Private Class IsDivisibleByMatcher
Private m_Divisor As Integer

Public Sub New(ByVal Divisor As Integer)
m_Divisor = Divisor
End Sub

Public Function Eval(ByVal x As Integer) As Boolean
Return (x Mod m_Divisor) = 0
End Function
End Class
End Module
///

Even shorter:

\\\
Private Sub Main()
m_Divisor = 2
Dim list As New List(Of Integer)
list.AddRange(New Integer() {1, 2, 3, 4, 5, 6, 7, 8, 9, 10})
Dim result As List(Of Integer) = _
list.FindAll(AddressOf IsDivisibleBy)
For Each i As Integer In result
Debug.WriteLine(i)
Next i
End Sub

Private m_Divisor As Integer

Private Function IsDivisibleBy(ByVal x As Integer) As Boolean
Return (x Mod m_Divisor) = 0
End Function
///

--
M S Herfried K. Wagner
M V P <URL:http://dotnet.mvps.org/>
V B <URL:http://dotnet.mvps.org/dotnet/faqs/>
Sep 12 '06 #16

P: n/a

Cor Ligthert [MVP] wrote:
Steven and Brian,

Yes like the Cobol Alter statement, which creator is dammed by almost all
using Cobol (and that are a lot)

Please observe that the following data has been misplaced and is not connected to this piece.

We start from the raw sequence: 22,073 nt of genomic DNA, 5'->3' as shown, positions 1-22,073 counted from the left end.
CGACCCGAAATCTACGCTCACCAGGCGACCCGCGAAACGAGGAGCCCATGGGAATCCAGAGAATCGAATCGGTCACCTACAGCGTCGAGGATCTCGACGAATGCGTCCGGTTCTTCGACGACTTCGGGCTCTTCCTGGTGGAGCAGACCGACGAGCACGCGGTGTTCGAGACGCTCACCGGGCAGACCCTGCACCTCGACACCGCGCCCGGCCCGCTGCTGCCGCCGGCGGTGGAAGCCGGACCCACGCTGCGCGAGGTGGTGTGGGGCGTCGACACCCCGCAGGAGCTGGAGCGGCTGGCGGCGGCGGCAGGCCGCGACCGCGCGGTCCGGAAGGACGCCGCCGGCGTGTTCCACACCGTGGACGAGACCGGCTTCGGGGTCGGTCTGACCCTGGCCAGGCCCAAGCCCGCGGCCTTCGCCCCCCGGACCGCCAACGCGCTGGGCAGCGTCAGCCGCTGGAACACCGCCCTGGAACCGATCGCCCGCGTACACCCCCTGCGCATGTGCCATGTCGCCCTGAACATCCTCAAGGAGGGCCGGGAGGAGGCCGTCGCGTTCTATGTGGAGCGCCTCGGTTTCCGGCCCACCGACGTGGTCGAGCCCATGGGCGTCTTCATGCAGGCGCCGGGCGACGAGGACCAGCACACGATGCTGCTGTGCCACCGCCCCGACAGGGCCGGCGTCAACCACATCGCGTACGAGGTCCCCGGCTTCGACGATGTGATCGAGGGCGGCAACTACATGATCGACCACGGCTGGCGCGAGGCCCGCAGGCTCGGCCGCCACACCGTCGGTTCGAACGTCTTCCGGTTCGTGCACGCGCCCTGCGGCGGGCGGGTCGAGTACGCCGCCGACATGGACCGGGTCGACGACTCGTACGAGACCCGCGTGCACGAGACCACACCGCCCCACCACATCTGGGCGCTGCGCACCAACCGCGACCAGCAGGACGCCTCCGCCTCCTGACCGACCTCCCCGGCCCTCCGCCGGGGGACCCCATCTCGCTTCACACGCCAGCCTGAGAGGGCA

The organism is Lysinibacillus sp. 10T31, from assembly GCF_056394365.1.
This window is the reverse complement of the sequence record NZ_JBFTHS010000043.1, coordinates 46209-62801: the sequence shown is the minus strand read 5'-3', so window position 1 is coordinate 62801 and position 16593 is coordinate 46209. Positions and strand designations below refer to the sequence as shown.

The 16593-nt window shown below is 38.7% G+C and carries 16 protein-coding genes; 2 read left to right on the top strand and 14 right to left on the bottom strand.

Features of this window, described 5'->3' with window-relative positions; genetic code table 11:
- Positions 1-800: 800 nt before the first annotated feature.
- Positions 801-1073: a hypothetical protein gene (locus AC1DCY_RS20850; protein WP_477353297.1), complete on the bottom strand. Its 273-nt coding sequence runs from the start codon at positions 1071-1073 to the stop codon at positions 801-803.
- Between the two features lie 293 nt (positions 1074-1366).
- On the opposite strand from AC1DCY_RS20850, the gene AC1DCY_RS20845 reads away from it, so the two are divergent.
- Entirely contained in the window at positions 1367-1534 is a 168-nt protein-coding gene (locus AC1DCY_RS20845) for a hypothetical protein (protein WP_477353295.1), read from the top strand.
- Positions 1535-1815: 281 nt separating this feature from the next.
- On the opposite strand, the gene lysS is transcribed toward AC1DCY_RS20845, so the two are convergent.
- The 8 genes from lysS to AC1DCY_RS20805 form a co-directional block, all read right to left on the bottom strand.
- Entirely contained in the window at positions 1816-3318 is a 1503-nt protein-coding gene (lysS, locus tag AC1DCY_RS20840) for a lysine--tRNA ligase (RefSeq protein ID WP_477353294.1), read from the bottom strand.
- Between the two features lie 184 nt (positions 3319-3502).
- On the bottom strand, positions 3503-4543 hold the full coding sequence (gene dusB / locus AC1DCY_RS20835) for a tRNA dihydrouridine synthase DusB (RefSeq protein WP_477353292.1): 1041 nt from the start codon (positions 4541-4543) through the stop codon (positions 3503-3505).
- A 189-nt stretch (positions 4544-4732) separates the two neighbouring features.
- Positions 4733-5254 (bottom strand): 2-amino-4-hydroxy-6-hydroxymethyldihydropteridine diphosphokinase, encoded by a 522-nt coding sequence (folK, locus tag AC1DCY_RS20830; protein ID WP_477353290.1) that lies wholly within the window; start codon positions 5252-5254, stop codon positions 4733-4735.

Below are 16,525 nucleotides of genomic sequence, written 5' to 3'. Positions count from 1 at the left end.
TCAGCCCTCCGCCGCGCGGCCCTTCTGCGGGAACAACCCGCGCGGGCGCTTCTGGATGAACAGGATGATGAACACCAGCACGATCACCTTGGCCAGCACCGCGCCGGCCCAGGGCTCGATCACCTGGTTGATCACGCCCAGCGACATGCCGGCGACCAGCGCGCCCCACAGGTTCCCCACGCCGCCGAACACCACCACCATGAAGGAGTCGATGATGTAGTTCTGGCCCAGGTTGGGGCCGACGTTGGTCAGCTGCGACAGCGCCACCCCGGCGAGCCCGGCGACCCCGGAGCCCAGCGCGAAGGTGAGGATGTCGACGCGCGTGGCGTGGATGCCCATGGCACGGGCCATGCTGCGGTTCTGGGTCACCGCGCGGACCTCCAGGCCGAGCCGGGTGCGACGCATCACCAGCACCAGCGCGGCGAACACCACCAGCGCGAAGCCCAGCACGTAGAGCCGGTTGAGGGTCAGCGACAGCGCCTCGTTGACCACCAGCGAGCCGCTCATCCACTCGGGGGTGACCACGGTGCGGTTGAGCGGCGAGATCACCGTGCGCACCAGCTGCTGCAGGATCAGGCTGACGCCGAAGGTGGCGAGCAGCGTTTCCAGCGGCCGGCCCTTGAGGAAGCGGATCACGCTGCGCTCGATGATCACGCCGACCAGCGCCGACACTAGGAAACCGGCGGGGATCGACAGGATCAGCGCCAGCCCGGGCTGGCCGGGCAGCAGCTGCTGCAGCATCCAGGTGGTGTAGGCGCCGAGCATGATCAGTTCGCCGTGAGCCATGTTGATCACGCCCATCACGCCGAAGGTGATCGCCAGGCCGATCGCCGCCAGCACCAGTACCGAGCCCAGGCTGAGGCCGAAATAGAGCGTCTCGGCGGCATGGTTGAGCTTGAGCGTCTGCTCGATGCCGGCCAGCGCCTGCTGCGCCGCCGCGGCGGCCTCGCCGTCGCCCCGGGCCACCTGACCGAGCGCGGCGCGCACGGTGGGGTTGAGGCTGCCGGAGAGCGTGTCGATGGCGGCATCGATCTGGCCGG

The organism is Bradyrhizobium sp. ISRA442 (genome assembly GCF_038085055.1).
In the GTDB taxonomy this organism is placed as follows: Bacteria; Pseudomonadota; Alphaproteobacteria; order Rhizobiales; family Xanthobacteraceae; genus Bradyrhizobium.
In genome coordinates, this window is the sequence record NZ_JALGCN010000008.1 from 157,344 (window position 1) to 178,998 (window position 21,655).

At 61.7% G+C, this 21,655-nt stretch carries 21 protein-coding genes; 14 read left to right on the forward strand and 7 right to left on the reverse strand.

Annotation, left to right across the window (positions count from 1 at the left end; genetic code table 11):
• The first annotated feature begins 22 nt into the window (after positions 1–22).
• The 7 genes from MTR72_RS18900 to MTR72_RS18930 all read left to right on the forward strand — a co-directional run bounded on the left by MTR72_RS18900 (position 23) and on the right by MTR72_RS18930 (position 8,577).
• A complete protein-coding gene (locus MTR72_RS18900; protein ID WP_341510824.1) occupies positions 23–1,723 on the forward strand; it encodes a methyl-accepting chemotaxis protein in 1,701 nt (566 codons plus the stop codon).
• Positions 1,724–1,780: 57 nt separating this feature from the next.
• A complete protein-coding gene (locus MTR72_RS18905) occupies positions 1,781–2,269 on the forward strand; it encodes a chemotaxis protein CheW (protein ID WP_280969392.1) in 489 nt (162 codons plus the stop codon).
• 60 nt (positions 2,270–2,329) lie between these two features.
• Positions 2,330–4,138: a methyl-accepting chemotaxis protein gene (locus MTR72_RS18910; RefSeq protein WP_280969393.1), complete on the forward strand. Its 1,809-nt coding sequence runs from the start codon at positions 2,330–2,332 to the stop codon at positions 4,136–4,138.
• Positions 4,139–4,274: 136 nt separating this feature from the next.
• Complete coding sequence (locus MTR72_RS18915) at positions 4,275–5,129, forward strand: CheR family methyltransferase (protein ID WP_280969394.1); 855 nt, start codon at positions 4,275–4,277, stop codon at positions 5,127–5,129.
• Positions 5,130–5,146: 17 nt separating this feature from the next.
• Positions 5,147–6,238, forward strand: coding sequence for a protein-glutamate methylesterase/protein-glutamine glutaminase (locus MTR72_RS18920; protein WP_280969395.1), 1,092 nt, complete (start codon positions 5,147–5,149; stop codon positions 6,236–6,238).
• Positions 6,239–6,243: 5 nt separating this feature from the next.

I do not know Cobol so I'm unable to comment.
You mean something as that American car that once had is fuel tank in rear
and when there was an accident it blow up. Because they have done that in
that car they have to do it in every car.
Ah...the barbecue that seats four, otherwise known as the Ford Pinto.
I'm not sure how it relates or what makes you think all cars have a
fuel tank in the rear.
Maybe it is good to learn from mistakes.
What you call a mistake I call inovation. But, I've made my point.
You either buy or you don't so we may just have to agree to disagree.
>
Just my opinion

Cor

"Steven Nagy" <le*********@hotmail.comschreef in bericht
news:11**********************@h48g2000cwc.googlegr oups.com...
I agree with the premise of the previous statement.
Just because anon methods can reduce maintainability, so can a lot of
other things.
It should be developers choice about how they implement their
solutions, not the VB language spec.
Sep 12 '06 #17

This discussion thread is closed

Replies have been disabled for this discussion.